Mark Twain once said “Rumours of my death have been greatly exaggerated.”
Today’s newspapers in Scotland have pronounced the last rites over Rangers Football Club. However, I suggest in this piece that the Death Certificate could have been signed prematurely, and that there remains an option, by taking on HMRC in court, which might give Duff & Phelps and Mr Green enough “oxygen” to keep Rangers alive into next season and potentially an increased offer to creditors.
The answer to the question at the top of the page is “yes”, in that an administrative decision, as this is, and carried out by a public authority, can generally be subject to consideration and review by the Court. In reality, there are various reasons why, even if it did not succeed, it could still work to the advantage of Rangers and of Mr Green.
I thought about it when reading Mr Green’s thoughts from yesterday as detailed on the official Rangers website. I have added emphases to the relevant parts of the edited article.
Green had hoped his group could take control whilst keeping the current company in operation and had been led to believe that was likely to happen. But he feels the goalposts have been moved somewhat and is hugely frustrated by a move which leaves his investors with little option but to revert to an alternative plan.
“It’s massively disappointing and I think to some extent we have been misled by HMRC,” Green said.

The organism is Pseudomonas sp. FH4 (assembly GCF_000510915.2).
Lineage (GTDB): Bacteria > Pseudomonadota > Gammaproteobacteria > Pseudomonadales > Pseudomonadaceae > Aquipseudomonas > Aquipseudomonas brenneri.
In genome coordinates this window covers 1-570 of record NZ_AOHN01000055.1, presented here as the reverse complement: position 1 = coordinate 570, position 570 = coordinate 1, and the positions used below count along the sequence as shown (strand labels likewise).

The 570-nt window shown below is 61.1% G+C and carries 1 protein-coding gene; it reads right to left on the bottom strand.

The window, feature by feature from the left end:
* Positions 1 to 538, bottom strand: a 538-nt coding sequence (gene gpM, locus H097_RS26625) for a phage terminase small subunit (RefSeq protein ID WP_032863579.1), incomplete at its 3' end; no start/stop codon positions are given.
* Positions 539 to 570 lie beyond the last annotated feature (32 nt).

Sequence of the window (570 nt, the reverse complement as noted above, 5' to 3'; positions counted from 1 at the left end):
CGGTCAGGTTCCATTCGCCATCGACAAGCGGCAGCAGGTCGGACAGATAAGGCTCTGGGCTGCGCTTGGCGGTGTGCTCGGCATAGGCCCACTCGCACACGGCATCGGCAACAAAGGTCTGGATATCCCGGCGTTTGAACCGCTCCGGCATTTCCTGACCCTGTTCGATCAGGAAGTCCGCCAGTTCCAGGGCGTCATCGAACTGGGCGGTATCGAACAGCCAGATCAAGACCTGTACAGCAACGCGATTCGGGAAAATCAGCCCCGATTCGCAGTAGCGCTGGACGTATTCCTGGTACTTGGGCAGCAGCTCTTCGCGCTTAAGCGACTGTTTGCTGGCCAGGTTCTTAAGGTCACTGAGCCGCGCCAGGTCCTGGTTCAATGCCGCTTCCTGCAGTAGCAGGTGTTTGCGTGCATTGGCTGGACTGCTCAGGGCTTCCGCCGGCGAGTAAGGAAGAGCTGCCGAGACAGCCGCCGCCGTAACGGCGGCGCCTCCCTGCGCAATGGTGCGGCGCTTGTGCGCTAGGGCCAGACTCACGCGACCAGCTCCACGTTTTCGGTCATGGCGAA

“Duff and Phelps have consistently said to me that they were in dialogue with HMRC and that they hadn’t rejected the CVA route.
“Irrespective of what I was being told by HMRC, my own advisors at Deloitte have been in dialogue with them too.
“To see them today saying this is a ‘policy decision’ leaves me speechless. If that’s the case, is that a policy that was invented this week?
“It would also have removed the false hope from Rangers fans. There is no possible way that this is better for creditors.
“I’ve read HMRC’s statement which says they’ve chosen this route so that they can pursue former directors. I’m not a lawyer but if a former director has done something wrong, he should be pursued. I don’t believe turning down a CVA is a price worth paying to pursue previous directors.”
There is no appeal against the decision of HMRC to reject the CVA proposal. However, as a public authority, and acting in a discretionary matter, subject to published policies, HMRC has a duty to obey the law, and to act fairly within the terms of it.
The HMRC website specifically recognises this duty and the option of Judicial Review. It states:-
“For most tax matters there are appeal procedures set out in law that enable disputes between the customer and HMRC to be settled. But in some cases there is no right of appeal to the tribunal against HMRC actions.
This is mainly where the decision made is in relation to a discretionary matter, for example a decision on whether a late claim should be accepted, or the application of Extra-Statutory Concessions. Where there is no statutory right of appeal a customer may turn to judicial review to take the dispute forward.
A customer may seek judicial review if they believe that an HMRC officer is not carrying out, or is delaying in carrying out their duties, has assumed powers to which they were not entitled or did not properly exercise their discretion, for example by refusing to apply an Extra-Statutory Concession.